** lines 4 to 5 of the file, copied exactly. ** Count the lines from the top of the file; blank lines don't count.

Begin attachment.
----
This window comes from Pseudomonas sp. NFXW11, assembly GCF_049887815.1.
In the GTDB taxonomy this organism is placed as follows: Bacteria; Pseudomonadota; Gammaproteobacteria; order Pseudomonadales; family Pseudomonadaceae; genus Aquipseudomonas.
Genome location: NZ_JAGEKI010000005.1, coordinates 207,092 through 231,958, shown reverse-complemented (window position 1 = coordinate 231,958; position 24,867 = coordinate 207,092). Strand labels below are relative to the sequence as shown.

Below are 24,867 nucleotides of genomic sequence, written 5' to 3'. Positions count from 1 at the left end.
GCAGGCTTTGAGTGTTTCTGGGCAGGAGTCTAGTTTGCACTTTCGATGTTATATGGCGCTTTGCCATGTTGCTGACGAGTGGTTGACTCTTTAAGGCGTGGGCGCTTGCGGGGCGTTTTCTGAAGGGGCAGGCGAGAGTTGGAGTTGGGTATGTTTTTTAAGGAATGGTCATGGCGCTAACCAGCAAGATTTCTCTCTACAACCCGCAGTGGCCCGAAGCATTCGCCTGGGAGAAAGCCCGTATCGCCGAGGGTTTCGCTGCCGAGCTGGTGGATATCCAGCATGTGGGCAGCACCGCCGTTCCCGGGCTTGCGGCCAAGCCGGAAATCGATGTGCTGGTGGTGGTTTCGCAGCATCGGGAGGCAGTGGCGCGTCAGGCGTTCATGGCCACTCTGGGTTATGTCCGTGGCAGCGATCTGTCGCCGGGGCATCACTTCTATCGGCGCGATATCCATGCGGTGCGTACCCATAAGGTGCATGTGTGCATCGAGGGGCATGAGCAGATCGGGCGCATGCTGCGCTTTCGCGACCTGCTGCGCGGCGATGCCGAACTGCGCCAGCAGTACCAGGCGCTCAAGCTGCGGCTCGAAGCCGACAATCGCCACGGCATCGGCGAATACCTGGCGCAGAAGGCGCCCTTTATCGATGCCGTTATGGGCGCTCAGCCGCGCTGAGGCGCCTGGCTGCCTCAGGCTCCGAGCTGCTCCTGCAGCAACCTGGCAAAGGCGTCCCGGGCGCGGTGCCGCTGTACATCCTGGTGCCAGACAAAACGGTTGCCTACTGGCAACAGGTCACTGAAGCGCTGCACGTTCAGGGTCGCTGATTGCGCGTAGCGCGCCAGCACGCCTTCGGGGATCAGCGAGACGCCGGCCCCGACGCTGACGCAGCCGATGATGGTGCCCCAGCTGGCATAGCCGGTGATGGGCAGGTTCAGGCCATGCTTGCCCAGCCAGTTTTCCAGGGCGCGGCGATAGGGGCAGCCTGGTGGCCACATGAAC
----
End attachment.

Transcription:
Below are 24,867 nucleotides of genomic sequence, written 5' to 3'. Positions count from 1 at the left end.
GCAGGCTTTGAGTGTTTCTGGGCAGGAGTCTAGTTTGCACTTTCGATGTTATATGGCGCTTTGCCATGTTGCTGACGAGTGGTTGACTCTTTAAGGCGTGGGCGCTTGCGGGGCGTTTTCTGAAGGGGCAGGCGAGAGTTGGAGTTGGGTATGTTTTTTAAGGAATGGTCATGGCGCTAACCAGCAAGATTTCTCTCTACAACCCGCAGTGGCCCGAAGCATTCGCCTGGGAGAAAGCCCGTATCGCCGAGGGTTTCGCTGCCGAGCTGGTGGATATCCAGCATGTGGGCAGCACCGCCGTTCCCGGGCTTGCGGCCAAGCCGGAAATCGATGTGCTGGTGGTGGTTTCGCAGCATCGGGAGGCAGTGGCGCGTCAGGCGTTCATGGCCACTCTGGGTTATGTCCGTGGCAGCGATCTGTCGCCGGGGCATCACTTCTATCGGCGCGATATCCATGCGGTGCGTACCCATAAGGTGCATGTGTGCATCGAGGGGCATGAGCAGATCGGGCGCATGCTGCGCTTTCGCGACCTGCTGCGCGGCGATGCCGAACTGCGCCAGCAGTACCAGGCGCTCAAGCTGCGGCTCGAAGCCGACAATCGCCACGGCATCGGCGAATACCTGGCGCAGAAGGCGCCCTTTATCGATGCCGTTATGGGCGCTCAGCCGCGCTGAGGCGCCTGGCTGCCTCAGGCTCCGAGCTGCTCCTGCAGCAACCTGGCAAAGGCGTCCCGGGCGCGGTGCCGCTGTACATCCTGGTGCCAGACAAAACGGTTGCCTACTGGCAACAGGTCACTGAAGCGCTGCACGTTCAGGGTCGCTGATTGCGCGTAGCGCGCCAGCACGCCTTCGGGGATCAGCGAGACGCCGGCCCCGACGCTGACGCAGCCGATGATGGTGCCCCAGCTGGCATAGCCGGTGATGGGCAGGTTCAGGCCATGCTTGCCCAGCCAGTTTTCCAGGGCGCGGCGATAGGGGCAGCCTGGTGGCCACATGAAC